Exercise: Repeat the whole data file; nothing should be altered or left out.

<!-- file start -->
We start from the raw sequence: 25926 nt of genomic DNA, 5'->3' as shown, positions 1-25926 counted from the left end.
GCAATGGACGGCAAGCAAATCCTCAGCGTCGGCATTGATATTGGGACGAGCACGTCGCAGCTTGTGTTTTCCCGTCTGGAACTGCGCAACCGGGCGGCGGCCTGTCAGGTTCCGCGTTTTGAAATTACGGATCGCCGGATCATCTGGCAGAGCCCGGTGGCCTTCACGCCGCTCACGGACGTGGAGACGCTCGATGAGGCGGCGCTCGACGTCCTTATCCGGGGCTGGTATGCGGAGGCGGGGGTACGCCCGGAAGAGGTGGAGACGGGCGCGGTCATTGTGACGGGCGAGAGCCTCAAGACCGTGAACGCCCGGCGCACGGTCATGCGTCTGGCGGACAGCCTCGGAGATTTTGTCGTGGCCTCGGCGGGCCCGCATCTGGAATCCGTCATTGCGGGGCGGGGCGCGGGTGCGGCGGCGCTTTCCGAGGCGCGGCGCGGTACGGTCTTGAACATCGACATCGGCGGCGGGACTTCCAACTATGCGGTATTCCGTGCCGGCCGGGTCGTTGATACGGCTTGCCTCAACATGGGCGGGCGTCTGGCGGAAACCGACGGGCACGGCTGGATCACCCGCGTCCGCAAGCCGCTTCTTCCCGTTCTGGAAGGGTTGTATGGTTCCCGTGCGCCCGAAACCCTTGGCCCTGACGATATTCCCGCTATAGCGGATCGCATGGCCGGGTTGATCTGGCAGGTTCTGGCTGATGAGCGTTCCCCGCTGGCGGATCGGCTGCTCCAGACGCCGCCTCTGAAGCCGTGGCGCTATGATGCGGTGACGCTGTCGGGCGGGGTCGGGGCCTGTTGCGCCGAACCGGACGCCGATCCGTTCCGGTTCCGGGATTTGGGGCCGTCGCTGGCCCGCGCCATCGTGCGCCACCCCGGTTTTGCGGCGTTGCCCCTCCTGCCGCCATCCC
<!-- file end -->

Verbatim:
We start from the raw sequence: 25926 nt of genomic DNA, 5'->3' as shown, positions 1-25926 counted from the left end.
GCAATGGACGGCAAGCAAATCCTCAGCGTCGGCATTGATATTGGGACGAGCACGTCGCAGCTTGTGTTTTCCCGTCTGGAACTGCGCAACCGGGCGGCGGCCTGTCAGGTTCCGCGTTTTGAAATTACGGATCGCCGGATCATCTGGCAGAGCCCGGTGGCCTTCACGCCGCTCACGGACGTGGAGACGCTCGATGAGGCGGCGCTCGACGTCCTTATCCGGGGCTGGTATGCGGAGGCGGGGGTACGCCCGGAAGAGGTGGAGACGGGCGCGGTCATTGTGACGGGCGAGAGCCTCAAGACCGTGAACGCCCGGCGCACGGTCATGCGTCTGGCGGACAGCCTCGGAGATTTTGTCGTGGCCTCGGCGGGCCCGCATCTGGAATCCGTCATTGCGGGGCGGGGCGCGGGTGCGGCGGCGCTTTCCGAGGCGCGGCGCGGTACGGTCTTGAACATCGACATCGGCGGCGGGACTTCCAACTATGCGGTATTCCGTGCCGGCCGGGTCGTTGATACGGCTTGCCTCAACATGGGCGGGCGTCTGGCGGAAACCGACGGGCACGGCTGGATCACCCGCGTCCGCAAGCCGCTTCTTCCCGTTCTGGAAGGGTTGTATGGTTCCCGTGCGCCCGAAACCCTTGGCCCTGACGATATTCCCGCTATAGCGGATCGCATGGCCGGGTTGATCTGGCAGGTTCTGGCTGATGAGCGTTCCCCGCTGGCGGATCGGCTGCTCCAGACGCCGCCTCTGAAGCCGTGGCGCTATGATGCGGTGACGCTGTCGGGCGGGGTCGGGGCCTGTTGCGCCGAACCGGACGCCGATCCGTTCCGGTTCCGGGATTTGGGGCCGTCGCTGGCCCGCGCCATCGTGCGCCACCCCGGTTTTGCGGCGTTGCCCCTCCTGCCGCCATCCC